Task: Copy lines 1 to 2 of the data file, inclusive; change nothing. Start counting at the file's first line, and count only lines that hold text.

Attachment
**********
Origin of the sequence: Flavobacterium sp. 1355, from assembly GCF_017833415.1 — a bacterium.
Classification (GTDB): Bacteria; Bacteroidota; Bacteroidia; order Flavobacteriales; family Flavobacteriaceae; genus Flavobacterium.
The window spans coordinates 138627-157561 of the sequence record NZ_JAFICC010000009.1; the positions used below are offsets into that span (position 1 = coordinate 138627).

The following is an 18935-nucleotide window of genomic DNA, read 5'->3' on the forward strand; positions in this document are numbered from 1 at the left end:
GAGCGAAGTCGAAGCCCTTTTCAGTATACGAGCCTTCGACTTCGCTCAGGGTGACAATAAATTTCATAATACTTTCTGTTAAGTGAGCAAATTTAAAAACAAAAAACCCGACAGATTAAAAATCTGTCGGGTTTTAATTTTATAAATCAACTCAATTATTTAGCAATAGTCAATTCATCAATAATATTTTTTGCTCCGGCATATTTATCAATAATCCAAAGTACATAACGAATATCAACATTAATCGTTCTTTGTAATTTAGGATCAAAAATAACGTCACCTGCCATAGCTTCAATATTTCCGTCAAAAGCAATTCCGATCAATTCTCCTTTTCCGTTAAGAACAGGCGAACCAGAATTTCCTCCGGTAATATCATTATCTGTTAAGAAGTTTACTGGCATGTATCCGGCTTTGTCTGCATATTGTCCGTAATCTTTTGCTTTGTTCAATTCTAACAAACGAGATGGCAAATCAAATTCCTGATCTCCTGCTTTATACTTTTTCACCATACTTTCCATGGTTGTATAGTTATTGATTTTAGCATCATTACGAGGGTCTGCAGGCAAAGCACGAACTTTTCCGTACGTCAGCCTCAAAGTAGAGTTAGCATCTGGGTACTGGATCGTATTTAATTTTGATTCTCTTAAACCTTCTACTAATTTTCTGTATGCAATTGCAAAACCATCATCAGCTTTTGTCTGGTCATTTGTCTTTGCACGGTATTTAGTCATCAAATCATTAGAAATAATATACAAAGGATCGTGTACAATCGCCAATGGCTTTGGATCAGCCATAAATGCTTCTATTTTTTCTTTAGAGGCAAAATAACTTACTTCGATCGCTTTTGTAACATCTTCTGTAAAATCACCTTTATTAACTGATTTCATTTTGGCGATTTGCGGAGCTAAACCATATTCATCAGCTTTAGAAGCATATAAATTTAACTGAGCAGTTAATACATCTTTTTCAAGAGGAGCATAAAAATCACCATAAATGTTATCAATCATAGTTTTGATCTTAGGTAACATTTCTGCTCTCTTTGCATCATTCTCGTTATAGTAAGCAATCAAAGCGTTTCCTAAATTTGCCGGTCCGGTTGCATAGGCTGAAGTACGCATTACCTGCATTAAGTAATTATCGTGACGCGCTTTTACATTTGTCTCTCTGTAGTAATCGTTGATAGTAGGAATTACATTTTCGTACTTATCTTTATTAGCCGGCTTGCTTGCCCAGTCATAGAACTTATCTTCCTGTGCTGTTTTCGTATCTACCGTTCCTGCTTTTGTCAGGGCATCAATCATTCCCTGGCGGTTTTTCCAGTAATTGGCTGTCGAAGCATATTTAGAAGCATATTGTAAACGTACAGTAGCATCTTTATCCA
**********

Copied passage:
Origin of the sequence: Flavobacterium sp. 1355, from assembly GCF_017833415.1 — a bacterium.
Classification (GTDB): Bacteria; Bacteroidota; Bacteroidia; order Flavobacteriales; family Flavobacteriaceae; genus Flavobacterium.